And I am just going to go out a limb and assume that Mister Arizona protester loves America and all that it stands for. Clearly he’s cleaving to the literal interpretation of the words of the Constitution. How then can Mister Arizona not respect the office of the President and just leave his rifle at home, or heck in the car? Forgive me I was going to write "pick-up". Would he have done the same if it were Baby Bush who came to town? Well let me not assume that he wouldn’t have, even though decades as a citizen is the country compels me to say that he wouldn’t and Baby Bush was not opposed to gun totin'!

Oh life and this right to bear arms debate! Enough already! If folks can use some sense when bearing their guns then that’s cool. You bear your arms, I choose to take my chances without a gun. And can we just let Michelle O. wear sleeves when she feels like it?

See You In Seven

Monday, August 17, 2009

‘Good Hair’ from the Slave Mother to the Baby Sista... the Warrior to the Suit Brother

Part 1

Good hair means curls and waves
Bad hair means you look like a slave
At the turn of the century
It's time for us to redefine who we be
You can shave it off
Like a South African beauty
Or get in on lock
Like Bob Marley
You can rock it straight
Like Oprah Winfrey
If it's not what's on your head
It's what's underneath and say

--India Arie, I Am Not My Hair

The great anticipation of the Chris Rock’s film on ‘good hair’ initiated some very interesting conversations, stemming from slave mothers to our little daughters we are raising. Every sista knows what is meant when your hair is referred to as ‘good hair’… that is right… we ain’t talking about ‘nappy’. What is it about our hair that makes us question its greatness? We always talk about the brainwashing that affects our mentality and our self-image. Heck, we ban the N word every other week. Did we ever stop to question why in today’s age when people of African decent have sooo much to be proud of do we still question the preciousness of our natural hair texture?

It hurt my heart to hear that my 5-year-old cousin question why her hair is not good. Girl, who told you that your hair is not good? Your classmates are mostly of a different race. Was this something that one of your friends said to you? Come to find out... not at all. My 5-year-old cousin had assumed that because her hair didn’t stay in a ponytail when she got out the pool and the other little girl’s hair did, her hair must be inferior. WOW. I said to her… love your hair darling. Our hair is the so strong and the most versatile once you embrace it. That is something to be proud of. Fast forward a year later, my baby cousin will tell you she likes her hair braided, hot curled or just naturally afro’d. I just hope she doesn’t loose this along the way to adulthood.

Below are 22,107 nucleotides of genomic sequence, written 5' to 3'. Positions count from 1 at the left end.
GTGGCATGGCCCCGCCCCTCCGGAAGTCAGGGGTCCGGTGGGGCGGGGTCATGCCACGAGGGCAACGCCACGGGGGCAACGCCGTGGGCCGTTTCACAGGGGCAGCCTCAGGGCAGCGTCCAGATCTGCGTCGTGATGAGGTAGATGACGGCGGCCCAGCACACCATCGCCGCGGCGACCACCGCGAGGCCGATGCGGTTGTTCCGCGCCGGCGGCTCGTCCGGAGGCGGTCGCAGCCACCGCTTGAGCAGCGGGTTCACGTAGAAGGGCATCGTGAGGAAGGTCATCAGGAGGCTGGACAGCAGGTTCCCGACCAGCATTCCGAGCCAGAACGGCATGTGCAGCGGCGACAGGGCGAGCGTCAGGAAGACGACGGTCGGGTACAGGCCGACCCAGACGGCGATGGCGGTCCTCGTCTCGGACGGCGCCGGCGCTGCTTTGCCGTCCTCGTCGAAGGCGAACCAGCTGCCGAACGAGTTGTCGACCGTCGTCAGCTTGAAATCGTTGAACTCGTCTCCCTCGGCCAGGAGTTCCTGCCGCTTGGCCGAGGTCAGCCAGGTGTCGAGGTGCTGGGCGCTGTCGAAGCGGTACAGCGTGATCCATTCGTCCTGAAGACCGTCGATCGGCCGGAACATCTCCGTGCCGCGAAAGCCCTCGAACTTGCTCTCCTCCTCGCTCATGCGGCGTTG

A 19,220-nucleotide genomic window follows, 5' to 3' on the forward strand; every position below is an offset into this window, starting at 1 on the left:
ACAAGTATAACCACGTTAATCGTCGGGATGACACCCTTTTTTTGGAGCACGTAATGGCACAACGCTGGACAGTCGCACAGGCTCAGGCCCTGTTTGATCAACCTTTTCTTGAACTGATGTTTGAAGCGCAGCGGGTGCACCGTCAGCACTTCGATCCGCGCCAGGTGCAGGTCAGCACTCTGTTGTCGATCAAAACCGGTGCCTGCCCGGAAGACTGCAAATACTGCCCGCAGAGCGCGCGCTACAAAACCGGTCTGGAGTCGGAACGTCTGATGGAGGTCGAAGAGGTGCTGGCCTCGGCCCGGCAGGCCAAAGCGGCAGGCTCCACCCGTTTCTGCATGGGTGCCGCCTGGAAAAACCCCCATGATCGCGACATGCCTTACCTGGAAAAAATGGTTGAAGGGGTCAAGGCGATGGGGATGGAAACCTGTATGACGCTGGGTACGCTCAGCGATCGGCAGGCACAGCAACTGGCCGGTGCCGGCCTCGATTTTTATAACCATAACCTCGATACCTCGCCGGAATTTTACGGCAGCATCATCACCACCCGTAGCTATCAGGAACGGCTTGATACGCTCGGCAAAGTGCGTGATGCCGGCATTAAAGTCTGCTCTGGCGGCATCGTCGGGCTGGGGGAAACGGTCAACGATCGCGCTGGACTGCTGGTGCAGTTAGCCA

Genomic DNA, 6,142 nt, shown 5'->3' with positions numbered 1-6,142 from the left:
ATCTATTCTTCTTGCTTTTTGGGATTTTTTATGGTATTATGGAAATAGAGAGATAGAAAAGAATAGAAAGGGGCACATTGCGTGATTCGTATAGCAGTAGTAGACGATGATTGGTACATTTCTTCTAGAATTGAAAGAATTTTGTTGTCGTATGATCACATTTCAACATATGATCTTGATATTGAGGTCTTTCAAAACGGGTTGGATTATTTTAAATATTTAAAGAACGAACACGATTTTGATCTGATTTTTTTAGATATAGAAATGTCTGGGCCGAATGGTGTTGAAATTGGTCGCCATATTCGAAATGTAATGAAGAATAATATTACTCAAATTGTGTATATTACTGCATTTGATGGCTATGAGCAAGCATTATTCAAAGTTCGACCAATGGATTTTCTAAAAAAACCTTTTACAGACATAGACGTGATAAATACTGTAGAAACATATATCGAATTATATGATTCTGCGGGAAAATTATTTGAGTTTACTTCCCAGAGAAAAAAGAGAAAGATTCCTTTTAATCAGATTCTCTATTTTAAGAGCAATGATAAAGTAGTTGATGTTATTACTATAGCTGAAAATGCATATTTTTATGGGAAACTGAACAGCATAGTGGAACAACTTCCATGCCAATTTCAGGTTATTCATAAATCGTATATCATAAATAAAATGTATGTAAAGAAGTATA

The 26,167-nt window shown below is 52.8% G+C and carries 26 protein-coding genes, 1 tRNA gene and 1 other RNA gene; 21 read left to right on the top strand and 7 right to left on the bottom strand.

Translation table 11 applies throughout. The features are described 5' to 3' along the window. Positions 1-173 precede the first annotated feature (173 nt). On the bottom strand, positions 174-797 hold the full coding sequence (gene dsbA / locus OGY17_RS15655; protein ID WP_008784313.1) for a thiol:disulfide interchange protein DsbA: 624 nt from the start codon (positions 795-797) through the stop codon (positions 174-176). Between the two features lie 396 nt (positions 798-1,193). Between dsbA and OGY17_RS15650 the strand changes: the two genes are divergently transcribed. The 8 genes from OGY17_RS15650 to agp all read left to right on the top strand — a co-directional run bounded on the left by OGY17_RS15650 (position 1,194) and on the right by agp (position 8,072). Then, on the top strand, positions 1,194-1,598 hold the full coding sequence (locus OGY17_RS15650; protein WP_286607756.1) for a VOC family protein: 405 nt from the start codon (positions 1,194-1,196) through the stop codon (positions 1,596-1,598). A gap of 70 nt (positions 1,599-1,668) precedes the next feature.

I remember my first relaxer and I also remember the first time I shaved my head. The first event was a happy one, yet the latter was one filled with tears. Looking back at these times in history, I realized I was tripping. It is just hair. It is not who I am. Liberating myself from silly false perceptions of what my hair was supposed to look and feel like was the best thing that happened to me. I was 13, a little late but glad it happened no matter how late.

For how many of our sistas are slaves to the salon? I guess that is our place of worship every Saturday, hours on end, thousands of pennies and for what? Don’t get me strong, I truly believe in keeping up the hair game no doubt. But shall practice some restraint? Not trying to put no hairdressers out business it is a recession but I am really curious what it is that makes bond to the weave? Is it our men? Is it media?

Part 2

See I can kinda recall a lil ways back
Small tryin to ball always been black
And my hair I tried it all I even went flat
Had a gummy curled on top
and all that crap (o oh)
Just tryin to be appreciated
Nappy headed brothers never had no ladies
Then I hit the barber shop real quick
Had a mini lil twist and it drove her crazy (crazy)
Then I couldnt get no job
Cuz corporate wouldn't hire no dreadlocks
Then I thought about my dogs on the block
Kinda understand why they chose to steal and rob
Was it the hair that got me this far?
All these girls these cribs these cars?
I hate to say it but it seem so flawed
Success didnt come 'til I cut it all

--Akon, I Am Not My Hair (India Arie Remix)

There is a lot of talk about the women and their hair, but what about our brothers? Granted they don’t spend as much time or money as we do to maintain, to be what we consider good looking. But what about all of those jerry curl, perm/hot combing, s-curl, cornrow, dread-locking brothers?

Growing up on an island, you could forget about getting a decent paying job if you fit into any of the above-mentioned categories. Bald head or nothing, less hair less intimidation! Now I am not a brother so I can’t really speak but this as a sista, so what is up with that? You tell me, how do you feel about that? Are perms and s-curls for pimps and comedians? Should locks and cornrows be left for entertainers?

Much luv until next week... peace and mucho naps!